and after 1985/86 Warsaw Pact states excluding Poland.a: Non-aligned includes such Western states as Sweden. and ASW conventional forces needed to repel an attack because it is difficult to conceive of any military power with the desire or ability to attack Canada. . . that is. even some naval officers spoke out against the purchase of nearly new British Upholder submarines by the Canadian Navy: Britain has every right to reap the so-called “peace dividend” by taking Upholder submarines out of service. 1980/81 . As the Canada 21 Council concluded: In the new strategic context.d: Singapore The End of ASW? The New Security Environment and Submarines At the close of the Cold War. and all the better too.1995/96.NATIONS NATO RIMPAC US USSR RUSSIA WARSAW PACT NON ALIGNEDa TOTAL 1980/81 39 173 130 335 14 197 869 1985/86 40 173 102 435 12 257 979 b 1990/91 44 173 130 329 na 302 934 b 1995/96 46 155 99 160 na 249 663 c d BUILDING +1 +20 +9 +7 na +24 +60 Source: Jane's Fighting Ships. Richard Sharpe (ed. Numbers would be even higher if the latter were included. given their sinister reputation. Freed of the burdens of the Cold War. More surprisingly. The collapse of naval 2 . To laymen and professionals alike. ground. there is no obvious need to maintain the wide range of air.” We could rely on our allies to protect Canada from undersea threats. together with those states traditionally termed “nonaligned”. While this was true even for a major naval power like the United States.c: This figure represents submarines that are actually building rather than simply proposed.b: This figure includes Polish submarines as part of the Visegrad group of nations. (Houndswell: Jane's Information Group). ASEAN. The evaporation of the threat to the sea lanes seemed to suggest that the Navy could dispense with submarines.). the only conceivable external threat to Canada was to its sea lanes. submarine forces in most Western states came under attack for their perceived irrelevance. but Canada should not consider adding to the British dividend by purchasing submarines for which there is no demonstrable need. submarines were portrayed in many circles as Cold War relics for which there was no justifiable need in the post-Cold War era. The Globe and Mail editorialised “[e]ven if we could afford the $800 million [cabinet] knows that nothing is a bargain if they are not necessary. . it was especially true in Canada which had very limited submarine resources to begin with. . Canadians would not countenance the offensive use of submarines against anyone’s trade. the Cold War fixation on the sea lanes seemed to carry over into the post-Cold War era.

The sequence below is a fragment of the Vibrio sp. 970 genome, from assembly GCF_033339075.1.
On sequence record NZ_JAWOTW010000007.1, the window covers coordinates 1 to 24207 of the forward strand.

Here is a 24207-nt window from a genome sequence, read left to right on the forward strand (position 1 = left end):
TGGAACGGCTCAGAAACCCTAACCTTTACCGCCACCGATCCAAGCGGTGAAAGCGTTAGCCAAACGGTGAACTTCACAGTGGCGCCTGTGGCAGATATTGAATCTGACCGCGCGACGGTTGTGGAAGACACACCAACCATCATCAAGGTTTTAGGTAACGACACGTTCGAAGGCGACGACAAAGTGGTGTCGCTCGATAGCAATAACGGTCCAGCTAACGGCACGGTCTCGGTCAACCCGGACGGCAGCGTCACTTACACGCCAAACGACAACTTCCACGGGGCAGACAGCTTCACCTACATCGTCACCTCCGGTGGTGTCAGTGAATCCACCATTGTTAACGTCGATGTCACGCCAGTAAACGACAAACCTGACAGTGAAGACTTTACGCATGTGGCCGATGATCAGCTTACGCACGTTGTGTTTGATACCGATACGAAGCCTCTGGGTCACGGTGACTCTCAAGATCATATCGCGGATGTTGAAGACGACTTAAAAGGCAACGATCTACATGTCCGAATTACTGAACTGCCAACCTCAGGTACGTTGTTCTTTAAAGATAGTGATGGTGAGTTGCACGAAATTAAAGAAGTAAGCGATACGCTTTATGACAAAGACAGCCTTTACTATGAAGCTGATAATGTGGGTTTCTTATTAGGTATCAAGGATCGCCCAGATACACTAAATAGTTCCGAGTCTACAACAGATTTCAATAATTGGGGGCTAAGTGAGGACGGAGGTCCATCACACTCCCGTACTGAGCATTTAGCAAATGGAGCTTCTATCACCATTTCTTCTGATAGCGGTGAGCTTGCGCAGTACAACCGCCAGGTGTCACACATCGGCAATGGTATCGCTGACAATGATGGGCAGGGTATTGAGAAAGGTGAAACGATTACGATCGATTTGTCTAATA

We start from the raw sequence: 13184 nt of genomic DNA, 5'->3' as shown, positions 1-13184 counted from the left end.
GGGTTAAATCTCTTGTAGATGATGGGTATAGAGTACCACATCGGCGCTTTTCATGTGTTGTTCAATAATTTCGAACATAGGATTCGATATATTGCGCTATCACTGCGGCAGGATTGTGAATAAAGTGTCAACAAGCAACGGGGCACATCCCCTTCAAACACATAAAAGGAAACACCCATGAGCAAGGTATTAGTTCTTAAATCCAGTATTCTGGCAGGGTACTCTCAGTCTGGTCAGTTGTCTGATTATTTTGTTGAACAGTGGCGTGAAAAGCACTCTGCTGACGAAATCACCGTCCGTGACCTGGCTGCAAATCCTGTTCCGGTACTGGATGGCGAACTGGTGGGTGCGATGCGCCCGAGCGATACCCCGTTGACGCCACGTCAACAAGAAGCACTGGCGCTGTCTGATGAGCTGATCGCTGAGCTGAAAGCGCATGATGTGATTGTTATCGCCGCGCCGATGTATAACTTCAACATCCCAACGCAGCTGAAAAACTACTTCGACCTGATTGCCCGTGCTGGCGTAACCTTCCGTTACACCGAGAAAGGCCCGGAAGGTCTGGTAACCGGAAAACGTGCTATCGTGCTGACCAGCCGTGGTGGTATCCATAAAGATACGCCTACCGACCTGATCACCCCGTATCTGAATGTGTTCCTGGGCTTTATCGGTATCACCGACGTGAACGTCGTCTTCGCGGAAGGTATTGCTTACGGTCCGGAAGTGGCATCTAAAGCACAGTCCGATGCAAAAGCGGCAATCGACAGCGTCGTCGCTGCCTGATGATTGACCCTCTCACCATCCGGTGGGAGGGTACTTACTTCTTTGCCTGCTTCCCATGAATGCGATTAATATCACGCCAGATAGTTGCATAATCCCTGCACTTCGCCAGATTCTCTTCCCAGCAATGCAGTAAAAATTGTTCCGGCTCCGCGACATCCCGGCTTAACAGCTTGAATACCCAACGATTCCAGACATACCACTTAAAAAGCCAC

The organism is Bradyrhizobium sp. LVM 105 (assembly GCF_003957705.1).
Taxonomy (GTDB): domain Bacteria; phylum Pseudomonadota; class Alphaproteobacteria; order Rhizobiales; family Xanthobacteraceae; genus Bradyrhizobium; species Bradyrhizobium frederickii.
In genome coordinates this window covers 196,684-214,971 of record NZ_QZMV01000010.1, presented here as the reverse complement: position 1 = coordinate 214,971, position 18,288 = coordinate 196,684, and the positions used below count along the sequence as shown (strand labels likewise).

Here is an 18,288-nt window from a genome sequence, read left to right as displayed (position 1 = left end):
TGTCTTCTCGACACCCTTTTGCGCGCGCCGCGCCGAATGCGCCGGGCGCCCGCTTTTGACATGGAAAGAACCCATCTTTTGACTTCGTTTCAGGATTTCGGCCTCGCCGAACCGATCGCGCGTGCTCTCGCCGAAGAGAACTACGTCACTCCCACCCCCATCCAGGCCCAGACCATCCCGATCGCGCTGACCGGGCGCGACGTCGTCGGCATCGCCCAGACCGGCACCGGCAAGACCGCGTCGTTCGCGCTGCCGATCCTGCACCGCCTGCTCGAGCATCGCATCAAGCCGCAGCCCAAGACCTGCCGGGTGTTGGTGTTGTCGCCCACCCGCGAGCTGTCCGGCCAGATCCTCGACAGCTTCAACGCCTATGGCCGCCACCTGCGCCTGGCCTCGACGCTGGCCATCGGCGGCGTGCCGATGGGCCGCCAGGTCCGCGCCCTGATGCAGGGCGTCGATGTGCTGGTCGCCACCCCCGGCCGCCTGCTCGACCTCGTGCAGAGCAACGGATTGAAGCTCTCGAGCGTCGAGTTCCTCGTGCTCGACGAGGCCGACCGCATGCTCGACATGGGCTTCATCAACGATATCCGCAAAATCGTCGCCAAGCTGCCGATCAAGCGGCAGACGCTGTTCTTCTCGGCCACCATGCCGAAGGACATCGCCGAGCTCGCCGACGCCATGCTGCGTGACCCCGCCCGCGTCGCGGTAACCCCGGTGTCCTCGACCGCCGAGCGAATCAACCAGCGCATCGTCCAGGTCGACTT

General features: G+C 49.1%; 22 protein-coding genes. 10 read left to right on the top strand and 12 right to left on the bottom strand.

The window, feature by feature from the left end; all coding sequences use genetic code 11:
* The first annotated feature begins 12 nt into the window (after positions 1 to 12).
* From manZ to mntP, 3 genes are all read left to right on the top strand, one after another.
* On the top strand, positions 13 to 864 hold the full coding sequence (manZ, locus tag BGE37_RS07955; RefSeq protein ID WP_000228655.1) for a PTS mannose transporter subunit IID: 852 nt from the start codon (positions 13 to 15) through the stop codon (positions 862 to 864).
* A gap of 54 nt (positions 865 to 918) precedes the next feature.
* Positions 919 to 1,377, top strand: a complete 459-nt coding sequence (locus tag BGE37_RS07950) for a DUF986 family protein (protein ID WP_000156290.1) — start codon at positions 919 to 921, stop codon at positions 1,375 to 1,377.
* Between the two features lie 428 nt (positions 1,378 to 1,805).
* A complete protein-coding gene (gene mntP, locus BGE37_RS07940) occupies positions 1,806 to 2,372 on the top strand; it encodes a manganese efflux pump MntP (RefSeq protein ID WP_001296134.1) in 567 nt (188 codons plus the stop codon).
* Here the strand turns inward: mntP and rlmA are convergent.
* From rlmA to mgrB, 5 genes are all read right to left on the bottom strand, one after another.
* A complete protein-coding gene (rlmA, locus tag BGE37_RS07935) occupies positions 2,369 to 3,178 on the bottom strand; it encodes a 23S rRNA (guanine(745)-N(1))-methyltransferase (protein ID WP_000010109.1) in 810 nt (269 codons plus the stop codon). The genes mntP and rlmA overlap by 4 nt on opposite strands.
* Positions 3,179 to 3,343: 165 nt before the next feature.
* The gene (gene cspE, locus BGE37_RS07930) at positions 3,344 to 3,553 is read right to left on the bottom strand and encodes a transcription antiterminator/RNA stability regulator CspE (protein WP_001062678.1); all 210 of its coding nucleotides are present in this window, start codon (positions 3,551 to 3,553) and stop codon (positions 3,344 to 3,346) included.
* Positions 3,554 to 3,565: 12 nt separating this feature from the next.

policies of economic and political isolation were no longer practicable.we could ignore it only at our peril. Arguably one of the most influential documents produced during the 1994 defence debate. through diplomatic efforts. Canada could not hope to compete militarily with anyone given its limited fiscal resources. first by Roosevelt’s 1939 Ogdensburg declaration. Canada could not avoid committing itself in world politics. and expanses of oceans and ice on our other three boundaries ensures that Canada is effectively isolated from the security dilemma which afflicts all other nations. Submarines. As first stated by Senator Raoul Dandurand in 1927. and later by the series of bilateral agreements concluded between Canada and the United States for continental defence. by keeping these threats as far away from Canadian borders as necessary. it necessitated a multilateral approach to security. especially those that might involve violence. it is coldly realist in content. This strategic rationalisation is essentially a revival of the old “fireproof house” concept. it accepted traditional Canadian strategic thinking which placed our faith in a multilateral approach to our own security. Secure in our fortress. economic. Multinational Operations and Canada 21 The Canada 21 report is interesting in this respect. and military resources to carry out such a policy alone. The Canada 21 Council did adopt a decidedly radical approach to defence. Canada could shed many of its explicit overseas military commitments as well as foregoing most new ones. as the Globe and Mail suggested. Furthermore. far removed from flammable materials. thus it was also unlikely that we would face any form of undersea threat. the argument suggests that Canada benefits from a happy coincidence of geographic features which protects it from the vagaries and violence of world politics.  at its heart. Canada need do little in its own defence given that there is nothing we could do to stave off military attack from the south and. demographics and cultural shifts meant that geographic isolation was increasingly irrelevant. The world was already at Canada’s doorstep . The council calculated that Canada could virtually abandon all its security commitments on the assumption that the United States and other Western partners would essentially pick up the slack that was 3 . however.rivalry and the unchallengeable supremacy of the United States Navy (USN) also suggested that it was extremely unlikely that Canada would be forced to fight a naval battle on the high seas. Furthermore. and then second. While the report sparked controversy for its seeming idealistic logic. in the unlikely event of invasion from outside the continent. This geopolitical relationship was given official endorsement.” Thus. it rejected an isolationist stance at the strategic level. while embracing it wholeheartedly at the tactical level. “We are a fireproof house. As such. The growing interdependence of world trade. America’s interests would automatically be engaged. environmental matters. we could. the sparsity of the Canadian population and the vastness of country meant that threats to Canadian security were dealt with more effectively first. As Canada lacked the political. Our location next to a benign great power. Thus. cede our sovereign undersea responsibilities to foreign governments as it was inconceivable that we would ever be forced to call for help in those areas. the military would not play an important role in Canadian foreign relations.